38 MIN2 d ago
Comments
Galileo’s fight is still relevant today

A History of the Afterlife

We talk to noted historian Bart Ehrman about his new book Heaven and Hell: A History of the Afterlife. Support the show.

36 MIN1 w ago
Comments
A History of the Afterlife

A Story of Loss, Love, and the Hidden Order of Life

We talk to Lulu Miller, cofounder of NPR's Invisibilia, about her new book Why Fish Don't Exist: A Story of Loss, Love, and the Hidden Order of Life. Support the show.

37 MINMAY 6
Comments
A Story of Loss, Love, and the Hidden Order of Life

The behavioral economics of baseball

We talk to writer Keith Law about the behavioral economics of baseball and his new book The Inside Game: Bad Calls, Strange Moves, and What Baseball Behavior Teaches Us About Ourselves. Support the show.

38 MINAPR 26
Comments
The behavioral economics of baseball

Up To Date | Plastic-eating enzymes; 5,000-year-old egg decorating; why you still can’t buy love; and the neural basis of creativity

This week: New research on a biological enzyme that can break down the plastic we use for water bottles; a brief look into the history of egg decorating; a new study on the social consequences of a financially contingent self-worth; and a summary of new research involving jazz guitarists improvising while wearing EEGs on their heads. Support the show.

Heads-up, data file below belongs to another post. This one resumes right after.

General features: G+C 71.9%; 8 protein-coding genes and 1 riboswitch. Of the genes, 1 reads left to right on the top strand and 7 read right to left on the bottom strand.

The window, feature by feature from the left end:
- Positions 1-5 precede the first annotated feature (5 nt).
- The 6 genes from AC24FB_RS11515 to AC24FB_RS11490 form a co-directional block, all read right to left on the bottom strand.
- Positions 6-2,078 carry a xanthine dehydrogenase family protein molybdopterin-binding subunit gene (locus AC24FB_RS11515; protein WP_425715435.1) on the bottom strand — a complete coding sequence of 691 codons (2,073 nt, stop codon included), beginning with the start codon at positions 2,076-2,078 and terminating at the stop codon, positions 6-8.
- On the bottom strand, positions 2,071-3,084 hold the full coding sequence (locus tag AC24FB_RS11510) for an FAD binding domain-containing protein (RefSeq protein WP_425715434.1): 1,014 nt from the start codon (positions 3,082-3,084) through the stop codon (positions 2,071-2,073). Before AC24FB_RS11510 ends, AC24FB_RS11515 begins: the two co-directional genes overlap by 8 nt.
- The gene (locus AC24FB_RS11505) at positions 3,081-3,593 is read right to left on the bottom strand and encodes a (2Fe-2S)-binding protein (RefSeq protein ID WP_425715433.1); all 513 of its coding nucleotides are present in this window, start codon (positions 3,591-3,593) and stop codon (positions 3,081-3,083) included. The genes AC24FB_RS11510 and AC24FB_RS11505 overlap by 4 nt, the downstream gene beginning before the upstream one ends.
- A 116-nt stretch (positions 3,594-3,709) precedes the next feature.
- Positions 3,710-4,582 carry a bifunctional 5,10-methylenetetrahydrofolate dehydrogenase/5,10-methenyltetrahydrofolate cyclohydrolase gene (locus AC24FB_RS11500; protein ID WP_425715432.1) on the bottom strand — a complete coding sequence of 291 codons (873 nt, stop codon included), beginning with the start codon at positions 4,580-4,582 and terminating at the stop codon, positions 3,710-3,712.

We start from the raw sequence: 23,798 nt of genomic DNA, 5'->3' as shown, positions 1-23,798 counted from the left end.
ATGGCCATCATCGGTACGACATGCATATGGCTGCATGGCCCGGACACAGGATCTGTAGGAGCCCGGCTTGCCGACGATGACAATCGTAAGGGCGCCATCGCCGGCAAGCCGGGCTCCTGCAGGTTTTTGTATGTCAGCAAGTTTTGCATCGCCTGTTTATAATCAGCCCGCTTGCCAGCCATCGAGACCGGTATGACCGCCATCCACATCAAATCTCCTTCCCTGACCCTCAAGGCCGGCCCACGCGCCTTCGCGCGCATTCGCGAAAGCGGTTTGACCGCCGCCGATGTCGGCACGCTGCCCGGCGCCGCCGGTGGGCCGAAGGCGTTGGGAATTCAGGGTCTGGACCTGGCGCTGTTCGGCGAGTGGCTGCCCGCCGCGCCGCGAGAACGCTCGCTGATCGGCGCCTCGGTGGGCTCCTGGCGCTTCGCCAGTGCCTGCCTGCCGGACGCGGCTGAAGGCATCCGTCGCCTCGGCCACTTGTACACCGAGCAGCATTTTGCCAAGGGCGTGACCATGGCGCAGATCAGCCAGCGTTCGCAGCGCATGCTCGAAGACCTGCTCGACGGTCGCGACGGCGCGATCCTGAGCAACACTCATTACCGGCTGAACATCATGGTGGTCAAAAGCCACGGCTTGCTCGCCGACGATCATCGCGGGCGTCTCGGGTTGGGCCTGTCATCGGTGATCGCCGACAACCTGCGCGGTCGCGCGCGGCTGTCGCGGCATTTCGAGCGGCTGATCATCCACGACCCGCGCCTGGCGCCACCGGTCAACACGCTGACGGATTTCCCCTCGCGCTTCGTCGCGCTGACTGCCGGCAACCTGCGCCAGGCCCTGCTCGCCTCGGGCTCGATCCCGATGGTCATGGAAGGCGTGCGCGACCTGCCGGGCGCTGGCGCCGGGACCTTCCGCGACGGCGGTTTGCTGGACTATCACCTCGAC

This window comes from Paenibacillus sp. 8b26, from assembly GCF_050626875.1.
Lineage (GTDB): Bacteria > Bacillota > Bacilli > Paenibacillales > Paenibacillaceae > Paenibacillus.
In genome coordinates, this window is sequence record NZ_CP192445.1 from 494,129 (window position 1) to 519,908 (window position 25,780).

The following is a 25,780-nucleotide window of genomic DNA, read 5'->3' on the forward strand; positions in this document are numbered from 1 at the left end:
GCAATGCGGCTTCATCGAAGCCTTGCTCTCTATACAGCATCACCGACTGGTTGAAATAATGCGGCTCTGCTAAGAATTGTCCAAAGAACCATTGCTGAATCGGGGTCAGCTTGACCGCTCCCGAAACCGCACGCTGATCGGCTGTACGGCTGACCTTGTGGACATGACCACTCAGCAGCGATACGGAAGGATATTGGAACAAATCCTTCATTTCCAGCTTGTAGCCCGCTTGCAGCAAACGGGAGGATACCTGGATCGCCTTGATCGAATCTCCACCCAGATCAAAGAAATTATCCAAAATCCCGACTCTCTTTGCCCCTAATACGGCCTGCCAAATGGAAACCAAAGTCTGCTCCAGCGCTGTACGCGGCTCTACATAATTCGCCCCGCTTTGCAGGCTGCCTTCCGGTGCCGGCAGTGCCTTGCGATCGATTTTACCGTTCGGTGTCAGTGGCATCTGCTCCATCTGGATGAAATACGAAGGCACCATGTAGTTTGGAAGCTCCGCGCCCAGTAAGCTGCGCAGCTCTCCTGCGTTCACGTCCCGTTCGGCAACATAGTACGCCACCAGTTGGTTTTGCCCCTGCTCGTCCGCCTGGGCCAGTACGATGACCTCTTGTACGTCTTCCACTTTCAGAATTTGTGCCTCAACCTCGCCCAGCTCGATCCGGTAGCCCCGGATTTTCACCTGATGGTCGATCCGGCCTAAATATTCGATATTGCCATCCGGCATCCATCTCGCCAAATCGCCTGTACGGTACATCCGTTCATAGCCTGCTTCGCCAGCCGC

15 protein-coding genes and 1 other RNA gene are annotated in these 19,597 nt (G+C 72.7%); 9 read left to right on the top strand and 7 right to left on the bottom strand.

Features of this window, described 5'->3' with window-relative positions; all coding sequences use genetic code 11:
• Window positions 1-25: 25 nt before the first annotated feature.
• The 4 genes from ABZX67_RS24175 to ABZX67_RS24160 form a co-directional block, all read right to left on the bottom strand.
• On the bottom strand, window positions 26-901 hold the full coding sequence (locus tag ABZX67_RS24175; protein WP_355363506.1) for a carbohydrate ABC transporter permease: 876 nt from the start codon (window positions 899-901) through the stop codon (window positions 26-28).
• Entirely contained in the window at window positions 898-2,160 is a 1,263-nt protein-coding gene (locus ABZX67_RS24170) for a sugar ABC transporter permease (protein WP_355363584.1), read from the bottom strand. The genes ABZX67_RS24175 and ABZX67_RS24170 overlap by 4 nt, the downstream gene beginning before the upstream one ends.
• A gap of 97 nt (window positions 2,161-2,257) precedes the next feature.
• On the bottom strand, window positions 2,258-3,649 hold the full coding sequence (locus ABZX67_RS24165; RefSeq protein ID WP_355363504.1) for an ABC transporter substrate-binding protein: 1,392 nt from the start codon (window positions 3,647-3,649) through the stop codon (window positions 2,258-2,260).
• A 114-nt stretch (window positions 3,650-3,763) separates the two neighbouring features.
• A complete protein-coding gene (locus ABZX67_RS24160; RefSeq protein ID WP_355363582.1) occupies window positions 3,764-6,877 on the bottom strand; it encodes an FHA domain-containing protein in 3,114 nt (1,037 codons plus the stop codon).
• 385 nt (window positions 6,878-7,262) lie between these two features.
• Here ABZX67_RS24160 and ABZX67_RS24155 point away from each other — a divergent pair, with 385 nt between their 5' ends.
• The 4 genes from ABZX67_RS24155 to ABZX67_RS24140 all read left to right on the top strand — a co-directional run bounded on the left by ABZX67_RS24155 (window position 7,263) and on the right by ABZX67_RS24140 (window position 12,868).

28 MINAPR 14
Comments
Up To Date | Plastic-eating enzymes; 5,000-year-old egg decorating; why you still can’t buy love; and the neural basis of creativity

Divergent Mind: Thriving in a World That Wasn't Designed for You

We talk to journalist and founder of the Neurodiversity Project Jenara Nerenberg about her new book Divergent Mind: Thriving in a World That Wasn't Designed for You. Support the show.

34 MINAPR 7
Comments
Divergent Mind: Thriving in a World That Wasn't Designed for You

Revisiting the Dunning-Kruger Effect with David Dunning

We talk to social psychologist David Dunning about his well-known 1999 study on why people are so bad at knowing how smart they are. He explains what people get wrong about it today, and what he’s learned since then. Support the show.

32 MINMAR 31
Comments
Revisiting the Dunning-Kruger Effect with David Dunning

How the internet is changing the English language

We talk to linguist Gretchen McCulloch about her new book Because Internet: Understanding the New Rules of Language. Support the show.

37 MINMAR 24
Comments
How the internet is changing the English language

The science of streaks and the hot hand

We talk to Wall Street Journal reporter Ben Cohen about his new book The Hot Hand: The Mystery and Science of Streaks. Support the show.

38 MINMAR 17
Comments
The science of streaks and the hot hand

The neuroscience of how we learn

We talk to French neuroscientist Stanislas Dehaene about his new book How We Learn: Why Brains Learn Better Than Any Machine … for Now. Support the show.

36 MINMAR 10
Comments
The neuroscience of how we learn